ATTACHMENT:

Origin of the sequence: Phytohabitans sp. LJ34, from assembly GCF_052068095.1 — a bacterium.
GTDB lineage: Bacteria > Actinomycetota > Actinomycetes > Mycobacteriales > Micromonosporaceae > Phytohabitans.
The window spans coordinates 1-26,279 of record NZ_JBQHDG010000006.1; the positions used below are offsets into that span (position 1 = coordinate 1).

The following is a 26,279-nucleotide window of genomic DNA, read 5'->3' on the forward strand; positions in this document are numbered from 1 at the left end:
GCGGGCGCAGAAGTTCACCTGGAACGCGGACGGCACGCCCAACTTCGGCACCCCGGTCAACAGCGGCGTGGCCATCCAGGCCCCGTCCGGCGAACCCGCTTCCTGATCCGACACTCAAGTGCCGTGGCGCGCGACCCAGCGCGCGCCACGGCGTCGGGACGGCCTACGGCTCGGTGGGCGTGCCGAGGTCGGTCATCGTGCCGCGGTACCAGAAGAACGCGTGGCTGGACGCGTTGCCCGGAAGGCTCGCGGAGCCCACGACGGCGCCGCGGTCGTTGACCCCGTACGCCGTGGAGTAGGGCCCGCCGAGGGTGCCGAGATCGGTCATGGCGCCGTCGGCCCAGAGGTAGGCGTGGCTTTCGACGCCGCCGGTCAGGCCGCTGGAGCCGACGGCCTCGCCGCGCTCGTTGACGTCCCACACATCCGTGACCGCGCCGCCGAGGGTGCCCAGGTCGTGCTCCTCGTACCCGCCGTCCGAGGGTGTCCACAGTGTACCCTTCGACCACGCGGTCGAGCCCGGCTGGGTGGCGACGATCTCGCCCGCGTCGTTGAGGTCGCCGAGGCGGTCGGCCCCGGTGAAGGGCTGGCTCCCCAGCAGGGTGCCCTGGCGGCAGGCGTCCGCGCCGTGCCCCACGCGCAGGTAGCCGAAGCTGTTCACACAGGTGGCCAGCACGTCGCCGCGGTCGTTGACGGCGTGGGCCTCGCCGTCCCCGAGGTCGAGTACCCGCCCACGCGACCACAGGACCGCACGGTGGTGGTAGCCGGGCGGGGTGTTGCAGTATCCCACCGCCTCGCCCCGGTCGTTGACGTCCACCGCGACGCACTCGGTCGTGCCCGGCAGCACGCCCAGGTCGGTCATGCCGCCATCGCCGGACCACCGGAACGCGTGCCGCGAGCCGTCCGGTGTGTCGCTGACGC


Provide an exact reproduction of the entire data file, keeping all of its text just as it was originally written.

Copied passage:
Origin of the sequence: Phytohabitans sp. LJ34, from assembly GCF_052068095.1 — a bacterium.
GTDB lineage: Bacteria > Actinomycetota > Actinomycetes > Mycobacteriales > Micromonosporaceae > Phytohabitans.
The window spans coordinates 1-26,279 of record NZ_JBQHDG010000006.1; the positions used below are offsets into that span (position 1 = coordinate 1).

The following is a 26,279-nucleotide window of genomic DNA, read 5'->3' on the forward strand; positions in this document are numbered from 1 at the left end:
GCGGGCGCAGAAGTTCACCTGGAACGCGGACGGCACGCCCAACTTCGGCACCCCGGTCAACAGCGGCGTGGCCATCCAGGCCCCGTCCGGCGAACCCGCTTCCTGATCCGACACTCAAGTGCCGTGGCGCGCGACCCAGCGCGCGCCACGGCGTCGGGACGGCCTACGGCTCGGTGGGCGTGCCGAGGTCGGTCATCGTGCCGCGGTACCAGAAGAACGCGTGGCTGGACGCGTTGCCCGGAAGGCTCGCGGAGCCCACGACGGCGCCGCGGTCGTTGACCCCGTACGCCGTGGAGTAGGGCCCGCCGAGGGTGCCGAGATCGGTCATGGCGCCGTCGGCCCAGAGGTAGGCGTGGCTTTCGACGCCGCCGGTCAGGCCGCTGGAGCCGACGGCCTCGCCGCGCTCGTTGACGTCCCACACATCCGTGACCGCGCCGCCGAGGGTGCCCAGGTCGTGCTCCTCGTACCCGCCGTCCGAGGGTGTCCACAGTGTACCCTTCGACCACGCGGTCGAGCCCGGCTGGGTGGCGACGATCTCGCCCGCGTCGTTGAGGTCGCCGAGGCGGTCGGCCCCGGTGAAGGGCTGGCTCCCCAGCAGGGTGCCCTGGCGGCAGGCGTCCGCGCCGTGCCCCACGCGCAGGTAGCCGAAGCTGTTCACACAGGTGGCCAGCACGTCGCCGCGGTCGTTGACGGCGTGGGCCTCGCCGTCCCCGAGGTCGAGTACCCGCCCACGCGACCACAGGACCGCACGGTGGTGGTAGCCGGGCGGGGTGTTGCAGTATCCCACCGCCTCGCCCCGGTCGTTGACGTCCACCGCGACGCACTCGGTCGTGCCCGGCAGCACGCCCAGGTCGGTCATGCCGCCATCGCCGGACCACCGGAACGCGTGCCGCGAGCCGTCCGGTGTGTCGCTGACGC